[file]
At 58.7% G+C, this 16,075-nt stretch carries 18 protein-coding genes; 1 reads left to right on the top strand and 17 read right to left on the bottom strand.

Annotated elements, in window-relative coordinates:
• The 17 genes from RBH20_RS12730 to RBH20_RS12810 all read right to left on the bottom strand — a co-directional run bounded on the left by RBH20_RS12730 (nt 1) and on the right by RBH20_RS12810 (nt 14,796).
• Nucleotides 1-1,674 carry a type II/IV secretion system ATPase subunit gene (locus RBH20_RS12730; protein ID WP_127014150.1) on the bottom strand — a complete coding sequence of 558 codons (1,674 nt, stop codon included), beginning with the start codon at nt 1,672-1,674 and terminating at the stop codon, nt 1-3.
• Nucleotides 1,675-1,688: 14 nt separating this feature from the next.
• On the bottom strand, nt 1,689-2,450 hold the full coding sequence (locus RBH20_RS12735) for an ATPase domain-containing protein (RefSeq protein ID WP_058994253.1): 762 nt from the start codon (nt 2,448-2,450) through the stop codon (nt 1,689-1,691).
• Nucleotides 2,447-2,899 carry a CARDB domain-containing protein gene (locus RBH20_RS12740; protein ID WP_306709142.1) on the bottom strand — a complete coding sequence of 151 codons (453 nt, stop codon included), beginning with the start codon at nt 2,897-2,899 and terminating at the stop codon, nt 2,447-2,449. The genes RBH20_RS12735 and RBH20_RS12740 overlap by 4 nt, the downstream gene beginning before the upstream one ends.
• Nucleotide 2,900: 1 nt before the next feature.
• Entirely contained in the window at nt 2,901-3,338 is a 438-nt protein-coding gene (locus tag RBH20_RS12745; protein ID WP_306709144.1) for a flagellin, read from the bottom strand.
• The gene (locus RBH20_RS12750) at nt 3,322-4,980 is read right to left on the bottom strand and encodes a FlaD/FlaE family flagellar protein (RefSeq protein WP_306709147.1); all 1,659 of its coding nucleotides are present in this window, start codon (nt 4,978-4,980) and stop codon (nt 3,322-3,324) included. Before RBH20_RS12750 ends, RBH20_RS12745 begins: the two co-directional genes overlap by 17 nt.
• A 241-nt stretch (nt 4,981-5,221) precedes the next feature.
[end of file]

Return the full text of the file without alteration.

At 58.7% G+C, this 16,075-nt stretch carries 18 protein-coding genes; 1 reads left to right on the top strand and 17 read right to left on the bottom strand.

Annotated elements, in window-relative coordinates:
• The 17 genes from RBH20_RS12730 to RBH20_RS12810 all read right to left on the bottom strand — a co-directional run bounded on the left by RBH20_RS12730 (nt 1) and on the right by RBH20_RS12810 (nt 14,796).
• Nucleotides 1-1,674 carry a type II/IV secretion system ATPase subunit gene (locus RBH20_RS12730; protein ID WP_127014150.1) on the bottom strand — a complete coding sequence of 558 codons (1,674 nt, stop codon included), beginning with the start codon at nt 1,672-1,674 and terminating at the stop codon, nt 1-3.
• Nucleotides 1,675-1,688: 14 nt separating this feature from the next.
• On the bottom strand, nt 1,689-2,450 hold the full coding sequence (locus RBH20_RS12735) for an ATPase domain-containing protein (RefSeq protein ID WP_058994253.1): 762 nt from the start codon (nt 2,448-2,450) through the stop codon (nt 1,689-1,691).
• Nucleotides 2,447-2,899 carry a CARDB domain-containing protein gene (locus RBH20_RS12740; protein ID WP_306709142.1) on the bottom strand — a complete coding sequence of 151 codons (453 nt, stop codon included), beginning with the start codon at nt 2,897-2,899 and terminating at the stop codon, nt 2,447-2,449. The genes RBH20_RS12735 and RBH20_RS12740 overlap by 4 nt, the downstream gene beginning before the upstream one ends.
• Nucleotide 2,900: 1 nt before the next feature.
• Entirely contained in the window at nt 2,901-3,338 is a 438-nt protein-coding gene (locus tag RBH20_RS12745; protein ID WP_306709144.1) for a flagellin, read from the bottom strand.
• The gene (locus RBH20_RS12750) at nt 3,322-4,980 is read right to left on the bottom strand and encodes a FlaD/FlaE family flagellar protein (RefSeq protein WP_306709147.1); all 1,659 of its coding nucleotides are present in this window, start codon (nt 4,978-4,980) and stop codon (nt 3,322-3,324) included. Before RBH20_RS12750 ends, RBH20_RS12745 begins: the two co-directional genes overlap by 17 nt.
• A 241-nt stretch (nt 4,981-5,221) precedes the next feature.